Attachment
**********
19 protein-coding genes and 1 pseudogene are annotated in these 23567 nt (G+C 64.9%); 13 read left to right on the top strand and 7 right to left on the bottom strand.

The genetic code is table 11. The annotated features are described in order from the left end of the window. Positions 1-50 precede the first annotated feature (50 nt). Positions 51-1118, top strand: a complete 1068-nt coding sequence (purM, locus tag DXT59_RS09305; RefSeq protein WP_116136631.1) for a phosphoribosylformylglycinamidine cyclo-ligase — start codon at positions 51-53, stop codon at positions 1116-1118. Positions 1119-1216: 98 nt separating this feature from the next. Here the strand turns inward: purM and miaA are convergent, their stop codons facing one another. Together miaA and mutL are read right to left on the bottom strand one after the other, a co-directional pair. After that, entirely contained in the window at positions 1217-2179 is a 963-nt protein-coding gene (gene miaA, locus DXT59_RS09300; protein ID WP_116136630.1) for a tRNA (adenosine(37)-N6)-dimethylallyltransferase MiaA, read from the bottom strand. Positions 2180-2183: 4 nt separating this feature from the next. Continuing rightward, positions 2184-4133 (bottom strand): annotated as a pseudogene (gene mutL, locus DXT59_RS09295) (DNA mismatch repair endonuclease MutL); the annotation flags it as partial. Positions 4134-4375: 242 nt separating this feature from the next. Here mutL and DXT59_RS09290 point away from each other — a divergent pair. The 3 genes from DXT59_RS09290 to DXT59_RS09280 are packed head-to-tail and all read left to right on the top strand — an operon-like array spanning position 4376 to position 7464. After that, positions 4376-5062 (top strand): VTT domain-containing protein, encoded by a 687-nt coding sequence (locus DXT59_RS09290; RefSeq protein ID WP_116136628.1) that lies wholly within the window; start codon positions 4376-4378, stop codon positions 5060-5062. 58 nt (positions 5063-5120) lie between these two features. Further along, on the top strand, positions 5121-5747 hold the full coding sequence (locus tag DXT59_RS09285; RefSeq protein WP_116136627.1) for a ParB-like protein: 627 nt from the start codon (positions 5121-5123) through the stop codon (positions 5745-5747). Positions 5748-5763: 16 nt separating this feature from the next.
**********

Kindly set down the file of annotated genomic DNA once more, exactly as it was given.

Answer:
19 protein-coding genes and 1 pseudogene are annotated in these 23567 nt (G+C 64.9%); 13 read left to right on the top strand and 7 right to left on the bottom strand.

The genetic code is table 11. The annotated features are described in order from the left end of the window. Positions 1-50 precede the first annotated feature (50 nt). Positions 51-1118, top strand: a complete 1068-nt coding sequence (purM, locus tag DXT59_RS09305; RefSeq protein WP_116136631.1) for a phosphoribosylformylglycinamidine cyclo-ligase — start codon at positions 51-53, stop codon at positions 1116-1118. Positions 1119-1216: 98 nt separating this feature from the next. Here the strand turns inward: purM and miaA are convergent, their stop codons facing one another. Together miaA and mutL are read right to left on the bottom strand one after the other, a co-directional pair. After that, entirely contained in the window at positions 1217-2179 is a 963-nt protein-coding gene (gene miaA, locus DXT59_RS09300; protein ID WP_116136630.1) for a tRNA (adenosine(37)-N6)-dimethylallyltransferase MiaA, read from the bottom strand. Positions 2180-2183: 4 nt separating this feature from the next. Continuing rightward, positions 2184-4133 (bottom strand): annotated as a pseudogene (gene mutL, locus DXT59_RS09295) (DNA mismatch repair endonuclease MutL); the annotation flags it as partial. Positions 4134-4375: 242 nt separating this feature from the next. Here mutL and DXT59_RS09290 point away from each other — a divergent pair. The 3 genes from DXT59_RS09290 to DXT59_RS09280 are packed head-to-tail and all read left to right on the top strand — an operon-like array spanning position 4376 to position 7464. After that, positions 4376-5062 (top strand): VTT domain-containing protein, encoded by a 687-nt coding sequence (locus DXT59_RS09290; RefSeq protein ID WP_116136628.1) that lies wholly within the window; start codon positions 4376-4378, stop codon positions 5060-5062. 58 nt (positions 5063-5120) lie between these two features. Further along, on the top strand, positions 5121-5747 hold the full coding sequence (locus tag DXT59_RS09285; RefSeq protein WP_116136627.1) for a ParB-like protein: 627 nt from the start codon (positions 5121-5123) through the stop codon (positions 5745-5747). Positions 5748-5763: 16 nt separating this feature from the next.